Rae: Thanks! I’m relatively new to OSINT and cybersecurity in general, probably only for about two and a half years now. I was doing graphic design for about fifteen years and I like art directing, but art does not make as much money as tech. That was a big motivator and I was sick of doing the same things over and over again. I felt that I didn’t put a lot of effort into it when I went through school the first time, so I decided to go back to school. And when I made that decision, I thought, “If I’m going to spend this money, I’m going to go all in.”
I started going back to school at Penn State for cybersecurity and have been putting myself out there—writing blogs and doing talks. I have all this marketing background and I know social media marketing, so I think that helped. It’s been very fun since and now I work in a large consulting firm doing OSINT all day. It’s fantastic.
Why did you choose OSINT specifically? 🔗︎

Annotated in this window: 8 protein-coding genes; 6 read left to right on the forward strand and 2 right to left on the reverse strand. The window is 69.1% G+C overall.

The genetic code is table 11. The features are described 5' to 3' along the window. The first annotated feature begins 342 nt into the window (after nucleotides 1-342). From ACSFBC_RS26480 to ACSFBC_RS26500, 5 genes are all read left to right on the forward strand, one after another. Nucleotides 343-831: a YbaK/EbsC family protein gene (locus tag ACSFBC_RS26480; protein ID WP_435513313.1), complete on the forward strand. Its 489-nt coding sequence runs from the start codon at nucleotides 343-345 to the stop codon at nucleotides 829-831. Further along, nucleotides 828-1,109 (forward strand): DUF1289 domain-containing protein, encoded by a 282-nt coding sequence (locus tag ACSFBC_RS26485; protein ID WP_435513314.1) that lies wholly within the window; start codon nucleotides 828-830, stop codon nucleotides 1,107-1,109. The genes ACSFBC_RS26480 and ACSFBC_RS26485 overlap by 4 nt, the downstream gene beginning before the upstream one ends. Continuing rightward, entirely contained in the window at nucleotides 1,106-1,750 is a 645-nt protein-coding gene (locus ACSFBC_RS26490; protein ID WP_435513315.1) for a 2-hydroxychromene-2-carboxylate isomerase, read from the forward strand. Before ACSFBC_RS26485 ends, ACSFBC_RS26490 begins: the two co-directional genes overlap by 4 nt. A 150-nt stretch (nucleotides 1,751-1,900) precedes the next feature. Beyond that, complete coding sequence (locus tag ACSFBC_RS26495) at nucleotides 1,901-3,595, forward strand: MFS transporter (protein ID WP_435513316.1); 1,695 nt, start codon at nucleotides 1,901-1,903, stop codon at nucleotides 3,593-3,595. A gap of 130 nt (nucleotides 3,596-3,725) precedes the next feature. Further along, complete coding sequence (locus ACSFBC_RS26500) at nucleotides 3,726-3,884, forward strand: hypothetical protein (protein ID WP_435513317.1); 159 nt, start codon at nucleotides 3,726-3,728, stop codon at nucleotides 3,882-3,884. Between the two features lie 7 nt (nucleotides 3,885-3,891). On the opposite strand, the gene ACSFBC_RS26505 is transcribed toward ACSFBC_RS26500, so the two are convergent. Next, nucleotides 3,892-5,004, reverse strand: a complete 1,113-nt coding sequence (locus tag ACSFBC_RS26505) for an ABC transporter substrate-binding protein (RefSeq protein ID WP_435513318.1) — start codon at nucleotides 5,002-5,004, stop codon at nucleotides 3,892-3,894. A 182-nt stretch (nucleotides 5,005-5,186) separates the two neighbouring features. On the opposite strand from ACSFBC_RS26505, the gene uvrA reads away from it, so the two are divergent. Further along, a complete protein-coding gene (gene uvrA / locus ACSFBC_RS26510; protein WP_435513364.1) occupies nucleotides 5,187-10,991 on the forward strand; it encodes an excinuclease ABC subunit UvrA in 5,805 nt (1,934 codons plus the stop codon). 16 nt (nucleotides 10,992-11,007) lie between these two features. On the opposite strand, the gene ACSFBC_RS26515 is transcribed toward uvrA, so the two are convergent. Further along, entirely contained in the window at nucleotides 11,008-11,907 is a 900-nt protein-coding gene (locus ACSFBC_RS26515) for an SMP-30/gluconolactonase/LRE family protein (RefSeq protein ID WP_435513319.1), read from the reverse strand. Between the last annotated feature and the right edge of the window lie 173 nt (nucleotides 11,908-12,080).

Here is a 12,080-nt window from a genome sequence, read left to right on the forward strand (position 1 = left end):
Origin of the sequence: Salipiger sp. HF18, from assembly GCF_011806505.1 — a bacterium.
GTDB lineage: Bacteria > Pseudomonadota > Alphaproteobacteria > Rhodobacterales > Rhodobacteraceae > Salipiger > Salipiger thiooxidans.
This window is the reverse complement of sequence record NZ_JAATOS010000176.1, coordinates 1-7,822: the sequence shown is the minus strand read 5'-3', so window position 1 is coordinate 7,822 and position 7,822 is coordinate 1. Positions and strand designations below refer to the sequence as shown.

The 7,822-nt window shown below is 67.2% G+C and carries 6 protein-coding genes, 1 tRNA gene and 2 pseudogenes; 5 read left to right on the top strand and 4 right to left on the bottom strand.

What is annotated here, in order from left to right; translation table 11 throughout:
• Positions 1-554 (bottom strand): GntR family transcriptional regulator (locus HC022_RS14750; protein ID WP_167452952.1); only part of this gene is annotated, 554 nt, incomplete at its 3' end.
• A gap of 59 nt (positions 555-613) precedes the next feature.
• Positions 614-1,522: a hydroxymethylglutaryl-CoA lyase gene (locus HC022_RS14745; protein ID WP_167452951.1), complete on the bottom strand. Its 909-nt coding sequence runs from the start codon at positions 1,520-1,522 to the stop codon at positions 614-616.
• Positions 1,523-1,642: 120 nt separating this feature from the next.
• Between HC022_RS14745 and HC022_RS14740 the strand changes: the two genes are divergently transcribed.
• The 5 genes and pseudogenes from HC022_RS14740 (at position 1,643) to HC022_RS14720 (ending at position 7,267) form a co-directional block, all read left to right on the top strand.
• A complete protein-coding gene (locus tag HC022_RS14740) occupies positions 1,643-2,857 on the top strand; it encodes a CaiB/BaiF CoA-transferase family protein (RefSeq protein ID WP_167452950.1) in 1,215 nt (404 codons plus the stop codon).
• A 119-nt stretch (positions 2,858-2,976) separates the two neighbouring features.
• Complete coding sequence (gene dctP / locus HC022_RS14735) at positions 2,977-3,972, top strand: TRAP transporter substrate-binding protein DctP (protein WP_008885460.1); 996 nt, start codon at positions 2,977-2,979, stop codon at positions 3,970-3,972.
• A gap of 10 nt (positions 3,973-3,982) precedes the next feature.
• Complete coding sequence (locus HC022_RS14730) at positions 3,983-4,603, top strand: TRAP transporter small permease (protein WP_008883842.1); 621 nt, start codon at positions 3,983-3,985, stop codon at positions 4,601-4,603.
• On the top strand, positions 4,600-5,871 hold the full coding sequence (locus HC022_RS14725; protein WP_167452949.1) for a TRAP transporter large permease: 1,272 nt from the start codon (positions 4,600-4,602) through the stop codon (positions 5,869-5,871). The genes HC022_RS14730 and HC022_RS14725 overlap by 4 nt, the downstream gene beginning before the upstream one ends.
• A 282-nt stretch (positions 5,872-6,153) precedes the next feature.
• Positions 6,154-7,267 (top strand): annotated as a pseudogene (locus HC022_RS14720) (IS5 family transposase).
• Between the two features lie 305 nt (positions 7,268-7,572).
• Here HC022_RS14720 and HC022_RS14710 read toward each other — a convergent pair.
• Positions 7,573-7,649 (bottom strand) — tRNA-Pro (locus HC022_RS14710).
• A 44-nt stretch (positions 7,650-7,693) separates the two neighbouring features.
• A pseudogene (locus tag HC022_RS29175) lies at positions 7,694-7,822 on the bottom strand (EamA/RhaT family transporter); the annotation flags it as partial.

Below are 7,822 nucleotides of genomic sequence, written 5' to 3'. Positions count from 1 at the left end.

Rae: I had never heard of OSINT. I knew that I enjoyed true crime—I’ve done a few talks on true crime and I keep a spreadsheet of everything I’ve ever watched or listened to relating to true crime. I can never be a cop or detective, but I would love to do investigations.
I went to the Layer 8 Conference two years ago in Rhode Island with a Penn State team, where they were doing a Trace Labs event finding missing people using OSINT. I did it, and I was like, this is great.
This is such a mix of everything I love in that world. True crime, investigations, cybersecurity—it just came together, and it was perfect.
Is that what’s kept you in the field? Do you still participate in that kind of activities? 🔗︎
Rae: Yes, I do. I’ve judged, I’m played—I don’t even know how many times now—and I’ve won. My team and I won the Trace Labs Black Badge at DEFCON this year. I’m kind of bowing out a little just because I played so many times, but I help out on the back end. Sometimes I help make the contesting guide. In my work life, I do investigations. In my private life, I do these competitions and events for fun as they show up.